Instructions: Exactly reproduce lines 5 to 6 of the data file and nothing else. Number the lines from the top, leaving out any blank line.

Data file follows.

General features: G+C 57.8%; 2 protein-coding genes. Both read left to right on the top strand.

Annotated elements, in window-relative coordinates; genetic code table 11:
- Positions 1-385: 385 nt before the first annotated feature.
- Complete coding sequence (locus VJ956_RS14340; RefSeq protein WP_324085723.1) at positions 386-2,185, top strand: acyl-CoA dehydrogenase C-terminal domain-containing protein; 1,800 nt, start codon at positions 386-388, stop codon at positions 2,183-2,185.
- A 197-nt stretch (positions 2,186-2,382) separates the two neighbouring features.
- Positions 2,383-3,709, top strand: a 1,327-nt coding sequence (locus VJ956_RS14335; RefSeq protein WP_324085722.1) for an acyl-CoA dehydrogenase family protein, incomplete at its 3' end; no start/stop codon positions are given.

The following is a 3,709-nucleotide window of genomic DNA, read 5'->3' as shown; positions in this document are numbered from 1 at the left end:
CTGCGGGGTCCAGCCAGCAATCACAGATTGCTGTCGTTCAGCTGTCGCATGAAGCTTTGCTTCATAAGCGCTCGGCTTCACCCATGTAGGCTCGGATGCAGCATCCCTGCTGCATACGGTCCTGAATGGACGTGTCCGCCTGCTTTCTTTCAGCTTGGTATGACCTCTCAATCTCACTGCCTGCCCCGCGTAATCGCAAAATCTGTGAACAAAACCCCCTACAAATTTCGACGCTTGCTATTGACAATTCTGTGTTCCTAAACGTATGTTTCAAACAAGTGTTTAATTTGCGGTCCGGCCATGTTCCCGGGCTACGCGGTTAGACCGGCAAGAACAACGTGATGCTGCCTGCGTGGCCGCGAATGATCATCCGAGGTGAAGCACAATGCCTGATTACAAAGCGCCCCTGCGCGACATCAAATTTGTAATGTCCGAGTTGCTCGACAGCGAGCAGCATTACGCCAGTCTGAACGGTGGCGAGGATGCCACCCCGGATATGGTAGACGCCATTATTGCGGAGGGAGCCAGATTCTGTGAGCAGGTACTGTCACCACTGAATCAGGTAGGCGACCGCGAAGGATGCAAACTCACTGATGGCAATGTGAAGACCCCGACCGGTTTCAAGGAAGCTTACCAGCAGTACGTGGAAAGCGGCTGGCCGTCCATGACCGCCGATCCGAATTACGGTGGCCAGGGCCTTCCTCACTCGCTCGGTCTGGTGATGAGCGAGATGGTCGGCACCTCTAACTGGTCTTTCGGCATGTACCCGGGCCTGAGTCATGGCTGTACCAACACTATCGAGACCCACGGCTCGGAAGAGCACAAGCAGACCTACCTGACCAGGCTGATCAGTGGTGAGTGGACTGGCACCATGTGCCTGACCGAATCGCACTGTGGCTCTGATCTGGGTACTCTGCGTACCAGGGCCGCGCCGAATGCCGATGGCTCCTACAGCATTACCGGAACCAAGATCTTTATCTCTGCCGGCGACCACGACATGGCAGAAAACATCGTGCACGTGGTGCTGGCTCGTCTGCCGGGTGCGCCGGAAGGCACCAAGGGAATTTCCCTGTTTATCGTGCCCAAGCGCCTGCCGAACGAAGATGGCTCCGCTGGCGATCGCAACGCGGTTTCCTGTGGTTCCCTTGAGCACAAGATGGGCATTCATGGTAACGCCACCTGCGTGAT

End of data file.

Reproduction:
- A 197-nt stretch (positions 2,186-2,382) separates the two neighbouring features.
- Positions 2,383-3,709, top strand: a 1,327-nt coding sequence (locus VJ956_RS14335; RefSeq protein WP_324085722.1) for an acyl-CoA dehydrogenase family protein, incomplete at its 3' end; no start/stop codon positions are given.